In Hong Kong’s fight against poverty, small acts can have big effects
Paul Yip and Geoff Chan say poverty is a complex social issue with no easy or immediate solution, but it is heart-warming that government efforts to alleviate the problem are being matched by altruistic moves from individuals and the community
The latest census data shows income levels have improved markedly after the implementation of the minimum wage. But, as the lack of empathy and feeling of disconnectedness involve complex socio-economic, cultural, historical, familial and individual issues, a single or immediate solution is hard to find.
Residents of subdivided flats swelter through the summer
Redeployment of community resources to meet demand is indeed a win-win situation. It is true that with 14,400 households living in subdivided flats while waiting for public rental housing for more than three years, 1,000 may not seem too impressive. But it is something to be proud of.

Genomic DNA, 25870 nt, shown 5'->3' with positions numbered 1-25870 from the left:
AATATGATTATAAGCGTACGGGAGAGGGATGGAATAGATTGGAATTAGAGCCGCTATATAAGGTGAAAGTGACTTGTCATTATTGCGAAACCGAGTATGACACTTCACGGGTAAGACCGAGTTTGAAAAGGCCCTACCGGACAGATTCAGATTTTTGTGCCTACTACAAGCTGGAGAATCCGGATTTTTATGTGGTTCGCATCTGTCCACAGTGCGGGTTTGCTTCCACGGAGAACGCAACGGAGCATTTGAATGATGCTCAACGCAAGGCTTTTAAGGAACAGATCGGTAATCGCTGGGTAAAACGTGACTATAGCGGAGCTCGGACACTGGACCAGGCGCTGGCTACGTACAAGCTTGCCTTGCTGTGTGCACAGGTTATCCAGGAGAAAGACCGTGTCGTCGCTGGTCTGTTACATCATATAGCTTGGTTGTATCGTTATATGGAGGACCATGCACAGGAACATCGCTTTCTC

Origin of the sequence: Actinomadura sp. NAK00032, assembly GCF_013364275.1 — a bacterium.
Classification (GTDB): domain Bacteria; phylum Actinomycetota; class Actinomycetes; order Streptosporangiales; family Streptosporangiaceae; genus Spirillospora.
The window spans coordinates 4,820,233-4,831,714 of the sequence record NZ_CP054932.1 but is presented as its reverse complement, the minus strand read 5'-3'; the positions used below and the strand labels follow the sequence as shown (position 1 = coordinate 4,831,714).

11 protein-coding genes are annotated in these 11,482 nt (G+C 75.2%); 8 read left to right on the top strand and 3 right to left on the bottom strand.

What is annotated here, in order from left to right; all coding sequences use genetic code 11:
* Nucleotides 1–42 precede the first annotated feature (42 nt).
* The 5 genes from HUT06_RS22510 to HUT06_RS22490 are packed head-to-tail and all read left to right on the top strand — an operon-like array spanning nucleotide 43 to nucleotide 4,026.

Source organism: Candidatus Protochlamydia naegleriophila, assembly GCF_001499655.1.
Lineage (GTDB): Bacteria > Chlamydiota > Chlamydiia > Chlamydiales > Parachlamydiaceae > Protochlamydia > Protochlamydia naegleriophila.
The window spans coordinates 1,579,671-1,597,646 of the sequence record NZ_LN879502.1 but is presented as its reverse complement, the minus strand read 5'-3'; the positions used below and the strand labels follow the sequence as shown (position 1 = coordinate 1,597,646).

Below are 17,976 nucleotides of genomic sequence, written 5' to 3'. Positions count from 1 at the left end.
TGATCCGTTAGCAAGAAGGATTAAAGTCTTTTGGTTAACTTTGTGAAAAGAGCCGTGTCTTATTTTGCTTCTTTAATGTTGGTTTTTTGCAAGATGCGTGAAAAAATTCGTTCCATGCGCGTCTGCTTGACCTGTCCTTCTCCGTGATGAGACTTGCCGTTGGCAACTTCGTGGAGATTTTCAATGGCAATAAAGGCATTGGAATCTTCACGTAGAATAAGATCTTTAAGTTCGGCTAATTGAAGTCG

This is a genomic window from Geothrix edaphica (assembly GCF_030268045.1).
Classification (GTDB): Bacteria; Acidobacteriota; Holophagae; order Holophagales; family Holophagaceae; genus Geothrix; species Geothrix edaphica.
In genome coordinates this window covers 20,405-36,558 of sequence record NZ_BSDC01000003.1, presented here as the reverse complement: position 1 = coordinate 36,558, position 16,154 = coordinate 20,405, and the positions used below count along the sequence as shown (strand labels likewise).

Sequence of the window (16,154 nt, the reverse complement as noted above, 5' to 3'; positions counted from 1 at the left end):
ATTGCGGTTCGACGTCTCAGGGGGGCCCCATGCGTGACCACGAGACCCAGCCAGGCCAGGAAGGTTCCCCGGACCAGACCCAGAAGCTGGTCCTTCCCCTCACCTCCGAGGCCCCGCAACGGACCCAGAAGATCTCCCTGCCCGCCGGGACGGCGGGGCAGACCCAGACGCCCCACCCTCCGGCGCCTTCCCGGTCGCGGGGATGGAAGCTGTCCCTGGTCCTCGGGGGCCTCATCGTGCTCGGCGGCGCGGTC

Housing is a huge problem in Hong Kong and there is no silver bullet. However, every small deed will have a large impact if society responds to it enthusiastically.
The Hong Kong Church Network for the Poor has also been putting their faith into practice, exploring the most effective ways to help solve social problems. There are more than 450,000 followers with around 1,300 churches or church groups of various sizes. There are so many heart-warming stories about how they empowered their own congregation to rise up and transform their sphere of influence in business, the government, at NGOs, in academia, and so on. They have turned the church into a group of transformers, not just a building and organisation. They are hidden treasures to be deployed for reconnecting the community.
Let’s remain hopeful. Hong Kong is still full of many wonderful people and altruistic behaviour is not that uncommon. We might not be able to do the big things, but that should not stop us from kind action, no matter how seemingly insignificant the impact.
We have seen many bottom-up and community-driven strategies to improve the well-being of our neighbourhoods. Everyone can contribute in their own way: each effort counts. We can rebuild a connected community with empathy and care. It is the small actions in the community that can together create the big wave that will bring about change.
Paul Yip is chair professor of social work and social administration at the University of Hong Kong, where Geoff Chan is a post-doctoral fellow